Spey Rod Specs and Thoughts
What we have learnt so far
Bamboo as a material has some great features. Its responsive, sensitive and beautiful to behold. At one time it was the material of choice and was latter superseded by technology - fibreglass and graphite, synthetic materials. So can bamboo compete with these modern materials? The answer it is it has a place where it can compete quite nicely. Through hollowing and design bamboo spey rods in the shorter lengths,13 and under, are right in there. I would think of a bamboo rod as not a rod that does everything ,but as an arrow in your quiver. Its part of your arsenal. That is not to say that the longer bamboo rods are not worth having. Sure they are heavier and slower, but some people groove on this. I offer this type of rod a well. See then speycaster series.
The River Series Spey Rods
These modern bamboo spey rods are light and responsive. Being shorter the best suited lines are the shorter Scandinavian floating lines that are now made in shooting head form or with an integrated running line. A 12 foot mono leader compliments these lines. You can cast a moderate fly, say up to 2 inches well. For bigger flys pull out a rod that can cast a bigger line. Remember it's not the rod that casts the fly, it's the line. You may also use a shorter Skagit type line with these rods with sinking tips. make sure the tips match the line and do not overload your rod by casting T14 OR LC 13. There is just too much weight in these lines and they will overload your rod whatever the material is. During years of guiding I have seen many, mostly graphite rods break from over loading. All sink tips are bad this way as you also get a water load imposed on your rod especially, when the line is deeply sunk in slow water. Roll your line to the surface before casting. Whatever the material the rod is made from, it is a lot like us. It wears out. Overloading a rod shortens its life.
What the numbers mean in line selection
Rods are loaded by weight. We measure these in grains. So a rod that takes a particular line weight it has a corresponding grain weight. The higher the line weight the stouter the rod must be to cast it. This a handy thing to know when fighting a fish or casting a big fly or sinking line. Big line weights can do some things smaller lines cannot do. But then again if it is stealth you are after and you are using small flies, a smaller weight rod will do the trick. Pretty straight forward. The trouble is we now have been trained to associate certain numbers with certain tasks. All well and good until the powers that be change the rules.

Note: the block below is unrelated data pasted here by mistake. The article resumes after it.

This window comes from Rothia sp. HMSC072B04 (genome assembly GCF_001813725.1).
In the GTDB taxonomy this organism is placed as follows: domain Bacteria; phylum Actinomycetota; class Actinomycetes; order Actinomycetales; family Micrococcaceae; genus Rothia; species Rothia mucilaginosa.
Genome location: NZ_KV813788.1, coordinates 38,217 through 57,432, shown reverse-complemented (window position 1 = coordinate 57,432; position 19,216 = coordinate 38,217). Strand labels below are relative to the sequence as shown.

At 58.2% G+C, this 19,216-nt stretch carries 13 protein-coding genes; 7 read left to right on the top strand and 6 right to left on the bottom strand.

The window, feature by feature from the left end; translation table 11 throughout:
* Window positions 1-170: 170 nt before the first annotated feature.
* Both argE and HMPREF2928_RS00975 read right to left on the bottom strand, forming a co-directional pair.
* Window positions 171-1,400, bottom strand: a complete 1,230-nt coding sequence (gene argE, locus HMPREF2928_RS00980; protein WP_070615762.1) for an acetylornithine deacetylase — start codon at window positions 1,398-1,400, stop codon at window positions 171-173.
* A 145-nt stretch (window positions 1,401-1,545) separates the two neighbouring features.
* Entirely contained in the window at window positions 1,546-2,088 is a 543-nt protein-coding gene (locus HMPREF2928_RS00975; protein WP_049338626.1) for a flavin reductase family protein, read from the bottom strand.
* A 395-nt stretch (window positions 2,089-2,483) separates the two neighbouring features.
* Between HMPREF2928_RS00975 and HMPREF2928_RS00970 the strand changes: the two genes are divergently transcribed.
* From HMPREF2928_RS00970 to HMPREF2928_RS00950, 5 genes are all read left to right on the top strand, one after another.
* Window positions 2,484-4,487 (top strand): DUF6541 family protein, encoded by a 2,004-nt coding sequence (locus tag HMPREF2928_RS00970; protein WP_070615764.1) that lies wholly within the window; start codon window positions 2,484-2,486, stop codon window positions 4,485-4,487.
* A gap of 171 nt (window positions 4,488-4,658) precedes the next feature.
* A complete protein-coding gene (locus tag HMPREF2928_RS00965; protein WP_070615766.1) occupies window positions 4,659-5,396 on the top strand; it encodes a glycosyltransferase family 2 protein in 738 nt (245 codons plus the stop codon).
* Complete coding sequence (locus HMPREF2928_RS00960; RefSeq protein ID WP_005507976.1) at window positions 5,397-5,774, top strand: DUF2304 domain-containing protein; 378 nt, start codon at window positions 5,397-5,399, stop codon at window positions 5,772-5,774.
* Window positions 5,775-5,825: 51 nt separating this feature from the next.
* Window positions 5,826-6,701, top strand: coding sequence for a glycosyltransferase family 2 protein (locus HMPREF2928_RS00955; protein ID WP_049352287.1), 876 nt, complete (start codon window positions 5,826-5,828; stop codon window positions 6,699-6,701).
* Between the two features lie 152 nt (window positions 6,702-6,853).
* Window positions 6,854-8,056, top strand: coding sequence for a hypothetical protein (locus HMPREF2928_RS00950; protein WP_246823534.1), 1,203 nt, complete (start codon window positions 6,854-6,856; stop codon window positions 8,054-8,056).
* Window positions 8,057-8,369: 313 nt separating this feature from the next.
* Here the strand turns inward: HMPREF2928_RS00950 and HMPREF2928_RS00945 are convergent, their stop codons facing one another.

IE - Spey designation. Again we use the same numbers, but the corresponding grain weights have been changed. Here's an example: Steelhead weight singled handed- Line weights 8-10, 200 to 300 grains. Spey designation line weights 8-10 - 450-650 grains. Here lies the trouble and when a person asks me whether a 5-6 spey rod can handle a steelhead. We must remember that rod will handle a line of over 350 grains. That in single handed terms is about a 11-12 weight. In the end think in terms of grains, instead of line designation, as the weight we are casting and a rod that can cast 350 grains will have to a certain amount of stiffness to do so.
So why do we even need the bigger sizes in spey rods? Certainly not to land the fish, but to be able to cast a line that will turn over very large articulated flies and or heavy sinking tips. Different strokes for different blokes.
The spliced joint is the most superior way to ferrule a rod. It makes it as one piece so the stress is transferred smoothly to a stronger portion of the rod. Many rods have been broken above or below the ferrule, as the ferrule can stop the transfer of stress. We often wonder why it broke there, when it could have broken in a much thinner part of the rod. The splice joint also has the feature of always coming apart. I routinely leave my rod up for the season when fishing home waters or at a camp.